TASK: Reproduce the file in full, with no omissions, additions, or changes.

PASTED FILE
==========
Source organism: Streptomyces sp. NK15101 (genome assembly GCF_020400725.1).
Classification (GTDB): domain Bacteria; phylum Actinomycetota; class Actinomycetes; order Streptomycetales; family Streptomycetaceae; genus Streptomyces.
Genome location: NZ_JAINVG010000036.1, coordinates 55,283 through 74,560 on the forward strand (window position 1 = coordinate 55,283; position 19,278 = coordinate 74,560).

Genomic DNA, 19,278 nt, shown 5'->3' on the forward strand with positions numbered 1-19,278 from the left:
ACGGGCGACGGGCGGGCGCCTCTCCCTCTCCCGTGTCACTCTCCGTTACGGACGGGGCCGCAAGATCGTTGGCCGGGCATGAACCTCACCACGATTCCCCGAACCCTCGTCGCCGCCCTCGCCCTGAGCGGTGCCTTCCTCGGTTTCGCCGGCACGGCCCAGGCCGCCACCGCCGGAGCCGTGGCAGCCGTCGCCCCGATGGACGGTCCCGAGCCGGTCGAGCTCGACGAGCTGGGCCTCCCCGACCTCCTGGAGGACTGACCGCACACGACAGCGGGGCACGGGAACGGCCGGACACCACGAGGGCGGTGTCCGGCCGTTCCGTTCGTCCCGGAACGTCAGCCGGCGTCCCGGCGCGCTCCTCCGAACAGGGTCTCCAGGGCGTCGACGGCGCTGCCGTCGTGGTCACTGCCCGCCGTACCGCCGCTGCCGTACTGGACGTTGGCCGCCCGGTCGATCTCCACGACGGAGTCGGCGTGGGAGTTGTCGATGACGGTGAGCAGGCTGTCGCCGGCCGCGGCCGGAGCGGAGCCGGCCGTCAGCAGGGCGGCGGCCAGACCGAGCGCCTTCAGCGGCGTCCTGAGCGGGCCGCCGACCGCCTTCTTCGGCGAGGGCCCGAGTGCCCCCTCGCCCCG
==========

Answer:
Source organism: Streptomyces sp. NK15101 (genome assembly GCF_020400725.1).
Classification (GTDB): domain Bacteria; phylum Actinomycetota; class Actinomycetes; order Streptomycetales; family Streptomycetaceae; genus Streptomyces.
Genome location: NZ_JAINVG010000036.1, coordinates 55,283 through 74,560 on the forward strand (window position 1 = coordinate 55,283; position 19,278 = coordinate 74,560).

Genomic DNA, 19,278 nt, shown 5'->3' on the forward strand with positions numbered 1-19,278 from the left:
ACGGGCGACGGGCGGGCGCCTCTCCCTCTCCCGTGTCACTCTCCGTTACGGACGGGGCCGCAAGATCGTTGGCCGGGCATGAACCTCACCACGATTCCCCGAACCCTCGTCGCCGCCCTCGCCCTGAGCGGTGCCTTCCTCGGTTTCGCCGGCACGGCCCAGGCCGCCACCGCCGGAGCCGTGGCAGCCGTCGCCCCGATGGACGGTCCCGAGCCGGTCGAGCTCGACGAGCTGGGCCTCCCCGACCTCCTGGAGGACTGACCGCACACGACAGCGGGGCACGGGAACGGCCGGACACCACGAGGGCGGTGTCCGGCCGTTCCGTTCGTCCCGGAACGTCAGCCGGCGTCCCGGCGCGCTCCTCCGAACAGGGTCTCCAGGGCGTCGACGGCGCTGCCGTCGTGGTCACTGCCCGCCGTACCGCCGCTGCCGTACTGGACGTTGGCCGCCCGGTCGATCTCCACGACGGAGTCGGCGTGGGAGTTGTCGATGACGGTGAGCAGGCTGTCGCCGGCCGCGGCCGGAGCGGAGCCGGCCGTCAGCAGGGCGGCGGCCAGACCGAGCGCCTTCAGCGGCGTCCTGAGCGGGCCGCCGACCGCCTTCTTCGGCGAGGGCCCGAGTGCCCCCTCGCCCCG